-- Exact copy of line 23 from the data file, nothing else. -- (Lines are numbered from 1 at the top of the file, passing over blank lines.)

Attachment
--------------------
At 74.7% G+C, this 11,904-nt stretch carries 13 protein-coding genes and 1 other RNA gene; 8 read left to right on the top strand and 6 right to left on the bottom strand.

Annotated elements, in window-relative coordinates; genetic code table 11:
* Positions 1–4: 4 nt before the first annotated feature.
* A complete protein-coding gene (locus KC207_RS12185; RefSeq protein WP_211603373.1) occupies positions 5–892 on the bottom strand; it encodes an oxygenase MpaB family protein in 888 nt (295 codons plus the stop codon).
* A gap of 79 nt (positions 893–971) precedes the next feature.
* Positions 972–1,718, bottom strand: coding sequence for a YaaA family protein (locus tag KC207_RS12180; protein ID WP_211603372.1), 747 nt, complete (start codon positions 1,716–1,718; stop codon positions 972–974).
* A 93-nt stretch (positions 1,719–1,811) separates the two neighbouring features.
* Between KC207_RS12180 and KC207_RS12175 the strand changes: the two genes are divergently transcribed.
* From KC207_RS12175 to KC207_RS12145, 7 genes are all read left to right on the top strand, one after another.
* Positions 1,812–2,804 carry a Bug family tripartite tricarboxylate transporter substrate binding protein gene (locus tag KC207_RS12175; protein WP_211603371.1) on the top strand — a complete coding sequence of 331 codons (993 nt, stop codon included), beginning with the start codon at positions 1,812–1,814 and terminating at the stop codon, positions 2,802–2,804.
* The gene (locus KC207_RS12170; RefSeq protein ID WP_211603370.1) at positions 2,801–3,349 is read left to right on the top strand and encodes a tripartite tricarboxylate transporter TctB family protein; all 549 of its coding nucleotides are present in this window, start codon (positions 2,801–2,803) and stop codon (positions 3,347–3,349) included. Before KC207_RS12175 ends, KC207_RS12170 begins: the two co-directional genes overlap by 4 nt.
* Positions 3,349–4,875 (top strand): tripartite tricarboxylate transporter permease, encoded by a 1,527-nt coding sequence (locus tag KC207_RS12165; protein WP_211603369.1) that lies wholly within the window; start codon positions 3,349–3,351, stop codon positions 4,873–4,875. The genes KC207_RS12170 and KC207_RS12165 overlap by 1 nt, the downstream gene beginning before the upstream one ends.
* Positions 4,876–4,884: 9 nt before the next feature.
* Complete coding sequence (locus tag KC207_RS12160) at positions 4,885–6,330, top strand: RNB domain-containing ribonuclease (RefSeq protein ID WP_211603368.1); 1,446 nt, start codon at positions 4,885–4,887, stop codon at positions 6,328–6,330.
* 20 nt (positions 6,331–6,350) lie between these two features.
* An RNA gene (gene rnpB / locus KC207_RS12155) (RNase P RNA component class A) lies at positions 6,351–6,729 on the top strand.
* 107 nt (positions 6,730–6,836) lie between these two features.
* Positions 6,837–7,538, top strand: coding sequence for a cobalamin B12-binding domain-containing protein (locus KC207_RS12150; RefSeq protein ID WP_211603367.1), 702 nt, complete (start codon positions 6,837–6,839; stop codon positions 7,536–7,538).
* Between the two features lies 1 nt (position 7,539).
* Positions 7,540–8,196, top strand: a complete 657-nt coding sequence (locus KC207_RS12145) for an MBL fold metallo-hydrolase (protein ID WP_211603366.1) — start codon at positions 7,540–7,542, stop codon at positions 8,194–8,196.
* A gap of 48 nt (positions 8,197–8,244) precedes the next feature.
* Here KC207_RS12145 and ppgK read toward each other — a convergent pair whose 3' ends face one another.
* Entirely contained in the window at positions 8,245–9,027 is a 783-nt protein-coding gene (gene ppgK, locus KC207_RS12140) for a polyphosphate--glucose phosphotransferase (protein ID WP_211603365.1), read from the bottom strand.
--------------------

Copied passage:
* Entirely contained in the window at positions 8,245–9,027 is a 783-nt protein-coding gene (gene ppgK, locus KC207_RS12140) for a polyphosphate--glucose phosphotransferase (protein ID WP_211603365.1), read from the bottom strand.